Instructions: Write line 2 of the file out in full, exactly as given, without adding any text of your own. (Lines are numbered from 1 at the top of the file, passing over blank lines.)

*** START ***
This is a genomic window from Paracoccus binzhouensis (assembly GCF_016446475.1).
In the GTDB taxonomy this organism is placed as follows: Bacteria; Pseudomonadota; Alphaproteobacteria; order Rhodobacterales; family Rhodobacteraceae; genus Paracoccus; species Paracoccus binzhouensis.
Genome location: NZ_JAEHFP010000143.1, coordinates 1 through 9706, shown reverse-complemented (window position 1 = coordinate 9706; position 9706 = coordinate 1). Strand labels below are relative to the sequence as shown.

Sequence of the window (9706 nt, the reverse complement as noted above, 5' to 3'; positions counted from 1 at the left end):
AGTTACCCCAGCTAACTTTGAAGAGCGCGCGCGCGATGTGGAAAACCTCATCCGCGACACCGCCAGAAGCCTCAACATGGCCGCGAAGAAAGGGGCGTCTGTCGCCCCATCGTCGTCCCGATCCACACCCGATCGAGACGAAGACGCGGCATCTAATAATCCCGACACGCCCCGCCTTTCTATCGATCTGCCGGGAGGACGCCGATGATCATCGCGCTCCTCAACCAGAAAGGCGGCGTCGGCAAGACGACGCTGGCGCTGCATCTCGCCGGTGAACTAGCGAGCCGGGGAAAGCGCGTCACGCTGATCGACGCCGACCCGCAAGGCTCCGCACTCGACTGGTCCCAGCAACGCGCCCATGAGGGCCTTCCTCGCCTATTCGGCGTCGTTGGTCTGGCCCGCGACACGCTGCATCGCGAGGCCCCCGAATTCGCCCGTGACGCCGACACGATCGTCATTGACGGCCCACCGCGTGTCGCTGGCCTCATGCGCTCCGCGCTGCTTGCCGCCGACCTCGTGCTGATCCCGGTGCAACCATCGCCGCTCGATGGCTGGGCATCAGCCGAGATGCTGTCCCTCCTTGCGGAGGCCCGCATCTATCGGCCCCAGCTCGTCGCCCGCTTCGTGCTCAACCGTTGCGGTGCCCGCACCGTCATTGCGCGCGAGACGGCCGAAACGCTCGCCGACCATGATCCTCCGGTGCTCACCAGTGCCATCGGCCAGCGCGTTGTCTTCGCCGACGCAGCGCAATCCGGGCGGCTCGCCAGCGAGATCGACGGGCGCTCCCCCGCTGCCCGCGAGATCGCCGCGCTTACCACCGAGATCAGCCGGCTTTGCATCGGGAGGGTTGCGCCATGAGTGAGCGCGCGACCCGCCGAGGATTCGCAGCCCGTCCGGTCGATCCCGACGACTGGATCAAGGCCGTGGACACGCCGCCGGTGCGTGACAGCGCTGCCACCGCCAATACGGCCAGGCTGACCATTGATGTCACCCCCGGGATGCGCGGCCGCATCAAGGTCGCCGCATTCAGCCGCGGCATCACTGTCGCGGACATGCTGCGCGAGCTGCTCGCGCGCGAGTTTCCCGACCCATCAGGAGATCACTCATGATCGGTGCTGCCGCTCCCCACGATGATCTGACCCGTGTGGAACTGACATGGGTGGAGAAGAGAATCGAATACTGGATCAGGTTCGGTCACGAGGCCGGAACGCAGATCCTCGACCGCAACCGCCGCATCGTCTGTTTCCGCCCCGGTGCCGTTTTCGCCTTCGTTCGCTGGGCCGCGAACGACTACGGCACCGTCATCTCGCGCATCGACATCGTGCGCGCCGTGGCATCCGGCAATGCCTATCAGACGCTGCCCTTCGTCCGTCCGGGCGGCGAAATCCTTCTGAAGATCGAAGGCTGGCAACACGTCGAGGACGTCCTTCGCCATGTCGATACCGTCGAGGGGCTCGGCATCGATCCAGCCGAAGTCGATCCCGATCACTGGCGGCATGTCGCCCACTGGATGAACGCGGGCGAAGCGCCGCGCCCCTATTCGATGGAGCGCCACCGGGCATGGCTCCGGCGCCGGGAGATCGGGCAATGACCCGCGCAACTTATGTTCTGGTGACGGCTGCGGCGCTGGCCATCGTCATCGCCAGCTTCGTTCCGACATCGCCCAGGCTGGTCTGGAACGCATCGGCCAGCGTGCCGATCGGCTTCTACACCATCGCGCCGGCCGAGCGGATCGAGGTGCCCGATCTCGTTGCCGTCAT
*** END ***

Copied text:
In the GTDB taxonomy this organism is placed as follows: Bacteria; Pseudomonadota; Alphaproteobacteria; order Rhodobacterales; family Rhodobacteraceae; genus Paracoccus; species Paracoccus binzhouensis.